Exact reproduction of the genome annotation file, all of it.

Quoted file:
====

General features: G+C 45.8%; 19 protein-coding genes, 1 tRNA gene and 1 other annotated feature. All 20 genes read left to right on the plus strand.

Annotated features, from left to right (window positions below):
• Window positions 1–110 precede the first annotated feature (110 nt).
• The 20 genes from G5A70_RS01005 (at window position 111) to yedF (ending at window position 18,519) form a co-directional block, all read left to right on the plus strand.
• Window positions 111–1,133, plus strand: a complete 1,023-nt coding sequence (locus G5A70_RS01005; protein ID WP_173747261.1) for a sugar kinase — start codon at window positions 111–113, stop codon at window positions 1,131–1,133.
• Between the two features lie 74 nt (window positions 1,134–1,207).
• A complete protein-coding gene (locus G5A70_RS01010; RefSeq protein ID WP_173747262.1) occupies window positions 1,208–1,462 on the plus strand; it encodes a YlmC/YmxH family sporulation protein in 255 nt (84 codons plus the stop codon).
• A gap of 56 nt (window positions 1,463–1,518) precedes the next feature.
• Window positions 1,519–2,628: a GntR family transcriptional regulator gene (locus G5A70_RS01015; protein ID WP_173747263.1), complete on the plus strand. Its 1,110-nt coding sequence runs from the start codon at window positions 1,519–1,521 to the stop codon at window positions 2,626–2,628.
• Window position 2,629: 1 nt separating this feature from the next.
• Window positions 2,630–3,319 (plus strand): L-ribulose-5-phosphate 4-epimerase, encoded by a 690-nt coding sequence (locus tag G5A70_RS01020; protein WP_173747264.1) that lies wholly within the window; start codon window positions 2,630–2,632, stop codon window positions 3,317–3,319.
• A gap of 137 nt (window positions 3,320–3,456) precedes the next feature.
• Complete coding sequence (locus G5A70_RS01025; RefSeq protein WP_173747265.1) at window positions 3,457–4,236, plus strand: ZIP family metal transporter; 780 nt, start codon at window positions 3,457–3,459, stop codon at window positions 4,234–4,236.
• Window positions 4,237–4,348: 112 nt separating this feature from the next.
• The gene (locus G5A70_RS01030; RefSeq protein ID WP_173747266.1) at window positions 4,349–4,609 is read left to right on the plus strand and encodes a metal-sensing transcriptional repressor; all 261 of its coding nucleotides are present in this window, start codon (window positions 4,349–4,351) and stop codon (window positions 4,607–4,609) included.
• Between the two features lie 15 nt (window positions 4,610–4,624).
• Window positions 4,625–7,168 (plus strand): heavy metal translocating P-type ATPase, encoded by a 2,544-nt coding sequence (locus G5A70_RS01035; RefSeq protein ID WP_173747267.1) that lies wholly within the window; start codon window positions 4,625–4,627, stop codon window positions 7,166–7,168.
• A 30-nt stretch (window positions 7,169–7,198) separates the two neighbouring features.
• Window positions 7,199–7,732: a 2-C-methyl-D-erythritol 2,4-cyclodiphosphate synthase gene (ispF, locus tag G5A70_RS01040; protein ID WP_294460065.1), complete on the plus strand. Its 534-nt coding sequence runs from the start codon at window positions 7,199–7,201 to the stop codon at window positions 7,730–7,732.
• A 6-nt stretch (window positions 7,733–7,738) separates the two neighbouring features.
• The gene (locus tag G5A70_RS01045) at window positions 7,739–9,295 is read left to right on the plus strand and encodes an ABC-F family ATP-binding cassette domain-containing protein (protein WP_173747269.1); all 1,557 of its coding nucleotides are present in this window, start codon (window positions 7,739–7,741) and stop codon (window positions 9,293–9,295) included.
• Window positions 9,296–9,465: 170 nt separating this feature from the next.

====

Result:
General features: G+C 45.8%; 19 protein-coding genes, 1 tRNA gene and 1 other annotated feature. All 20 genes read left to right on the plus strand.

Annotated features, from left to right (window positions below):
• Window positions 1–110 precede the first annotated feature (110 nt).
• The 20 genes from G5A70_RS01005 (at window position 111) to yedF (ending at window position 18,519) form a co-directional block, all read left to right on the plus strand.
• Window positions 111–1,133, plus strand: a complete 1,023-nt coding sequence (locus G5A70_RS01005; protein ID WP_173747261.1) for a sugar kinase — start codon at window positions 111–113, stop codon at window positions 1,131–1,133.
• Between the two features lie 74 nt (window positions 1,134–1,207).
• A complete protein-coding gene (locus G5A70_RS01010; RefSeq protein ID WP_173747262.1) occupies window positions 1,208–1,462 on the plus strand; it encodes a YlmC/YmxH family sporulation protein in 255 nt (84 codons plus the stop codon).
• A gap of 56 nt (window positions 1,463–1,518) precedes the next feature.
• Window positions 1,519–2,628: a GntR family transcriptional regulator gene (locus G5A70_RS01015; protein ID WP_173747263.1), complete on the plus strand. Its 1,110-nt coding sequence runs from the start codon at window positions 1,519–1,521 to the stop codon at window positions 2,626–2,628.
• Window position 2,629: 1 nt separating this feature from the next.
• Window positions 2,630–3,319 (plus strand): L-ribulose-5-phosphate 4-epimerase, encoded by a 690-nt coding sequence (locus tag G5A70_RS01020; protein WP_173747264.1) that lies wholly within the window; start codon window positions 2,630–2,632, stop codon window positions 3,317–3,319.
• A gap of 137 nt (window positions 3,320–3,456) precedes the next feature.
• Complete coding sequence (locus G5A70_RS01025; RefSeq protein WP_173747265.1) at window positions 3,457–4,236, plus strand: ZIP family metal transporter; 780 nt, start codon at window positions 3,457–3,459, stop codon at window positions 4,234–4,236.
• Window positions 4,237–4,348: 112 nt separating this feature from the next.
• The gene (locus G5A70_RS01030; RefSeq protein ID WP_173747266.1) at window positions 4,349–4,609 is read left to right on the plus strand and encodes a metal-sensing transcriptional repressor; all 261 of its coding nucleotides are present in this window, start codon (window positions 4,349–4,351) and stop codon (window positions 4,607–4,609) included.
• Between the two features lie 15 nt (window positions 4,610–4,624).
• Window positions 4,625–7,168 (plus strand): heavy metal translocating P-type ATPase, encoded by a 2,544-nt coding sequence (locus G5A70_RS01035; RefSeq protein ID WP_173747267.1) that lies wholly within the window; start codon window positions 4,625–4,627, stop codon window positions 7,166–7,168.
• A 30-nt stretch (window positions 7,169–7,198) separates the two neighbouring features.
• Window positions 7,199–7,732: a 2-C-methyl-D-erythritol 2,4-cyclodiphosphate synthase gene (ispF, locus tag G5A70_RS01040; protein ID WP_294460065.1), complete on the plus strand. Its 534-nt coding sequence runs from the start codon at window positions 7,199–7,201 to the stop codon at window positions 7,730–7,732.
• A 6-nt stretch (window positions 7,733–7,738) separates the two neighbouring features.
• The gene (locus tag G5A70_RS01045) at window positions 7,739–9,295 is read left to right on the plus strand and encodes an ABC-F family ATP-binding cassette domain-containing protein (protein WP_173747269.1); all 1,557 of its coding nucleotides are present in this window, start codon (window positions 7,739–7,741) and stop codon (window positions 9,293–9,295) included.
• Window positions 9,296–9,465: 170 nt separating this feature from the next.